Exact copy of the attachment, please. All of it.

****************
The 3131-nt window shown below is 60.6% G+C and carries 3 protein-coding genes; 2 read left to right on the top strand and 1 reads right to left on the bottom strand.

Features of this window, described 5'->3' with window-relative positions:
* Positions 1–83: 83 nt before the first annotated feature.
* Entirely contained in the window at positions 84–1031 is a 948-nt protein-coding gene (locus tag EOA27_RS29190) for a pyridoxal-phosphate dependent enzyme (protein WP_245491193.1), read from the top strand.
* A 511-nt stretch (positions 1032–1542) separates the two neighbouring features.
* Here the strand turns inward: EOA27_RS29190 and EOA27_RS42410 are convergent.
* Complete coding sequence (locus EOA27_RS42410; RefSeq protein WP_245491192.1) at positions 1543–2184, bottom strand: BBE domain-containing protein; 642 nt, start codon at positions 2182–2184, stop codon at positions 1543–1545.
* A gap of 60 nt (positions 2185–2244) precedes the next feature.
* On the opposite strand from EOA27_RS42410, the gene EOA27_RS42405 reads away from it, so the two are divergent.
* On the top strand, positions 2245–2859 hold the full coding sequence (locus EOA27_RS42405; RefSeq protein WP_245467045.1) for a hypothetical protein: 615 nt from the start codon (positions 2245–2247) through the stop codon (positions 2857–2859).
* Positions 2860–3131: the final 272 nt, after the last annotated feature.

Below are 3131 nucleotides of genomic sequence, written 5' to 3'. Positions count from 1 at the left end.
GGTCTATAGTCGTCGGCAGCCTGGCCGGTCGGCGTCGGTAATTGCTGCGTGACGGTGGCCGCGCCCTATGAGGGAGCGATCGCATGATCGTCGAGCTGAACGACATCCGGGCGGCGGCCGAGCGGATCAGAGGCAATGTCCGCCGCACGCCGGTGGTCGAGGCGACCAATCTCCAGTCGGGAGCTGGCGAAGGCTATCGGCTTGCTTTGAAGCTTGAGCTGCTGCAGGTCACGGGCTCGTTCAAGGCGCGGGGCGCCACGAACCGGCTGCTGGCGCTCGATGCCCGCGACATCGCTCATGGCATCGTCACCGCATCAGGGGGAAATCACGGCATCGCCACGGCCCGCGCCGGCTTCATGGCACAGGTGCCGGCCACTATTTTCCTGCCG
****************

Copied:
The 3131-nt window shown below is 60.6% G+C and carries 3 protein-coding genes; 2 read left to right on the top strand and 1 reads right to left on the bottom strand.

Features of this window, described 5'->3' with window-relative positions:
* Positions 1–83: 83 nt before the first annotated feature.
* Entirely contained in the window at positions 84–1031 is a 948-nt protein-coding gene (locus tag EOA27_RS29190) for a pyridoxal-phosphate dependent enzyme (protein WP_245491193.1), read from the top strand.
* A 511-nt stretch (positions 1032–1542) separates the two neighbouring features.
* Here the strand turns inward: EOA27_RS29190 and EOA27_RS42410 are convergent.
* Complete coding sequence (locus EOA27_RS42410; RefSeq protein WP_245491192.1) at positions 1543–2184, bottom strand: BBE domain-containing protein; 642 nt, start codon at positions 2182–2184, stop codon at positions 1543–1545.
* A gap of 60 nt (positions 2185–2244) precedes the next feature.
* On the opposite strand from EOA27_RS42410, the gene EOA27_RS42405 reads away from it, so the two are divergent.
* On the top strand, positions 2245–2859 hold the full coding sequence (locus EOA27_RS42405; RefSeq protein WP_245467045.1) for a hypothetical protein: 615 nt from the start codon (positions 2245–2247) through the stop codon (positions 2857–2859).
* Positions 2860–3131: the final 272 nt, after the last annotated feature.

Below are 3131 nucleotides of genomic sequence, written 5' to 3'. Positions count from 1 at the left end.
GGTCTATAGTCGTCGGCAGCCTGGCCGGTCGGCGTCGGTAATTGCTGCGTGACGGTGGCCGCGCCCTATGAGGGAGCGATCGCATGATCGTCGAGCTGAACGACATCCGGGCGGCGGCCGAGCGGATCAGAGGCAATGTCCGCCGCACGCCGGTGGTCGAGGCGACCAATCTCCAGTCGGGAGCTGGCGAAGGCTATCGGCTTGCTTTGAAGCTTGAGCTGCTGCAGGTCACGGGCTCGTTCAAGGCGCGGGGCGCCACGAACCGGCTGCTGGCGCTCGATGCCCGCGACATCGCTCATGGCATCGTCACCGCATCAGGGGGAAATCACGGCATCGCCACGGCCCGCGCCGGCTTCATGGCACAGGTGCCGGCCACTATTTTCCTGCCG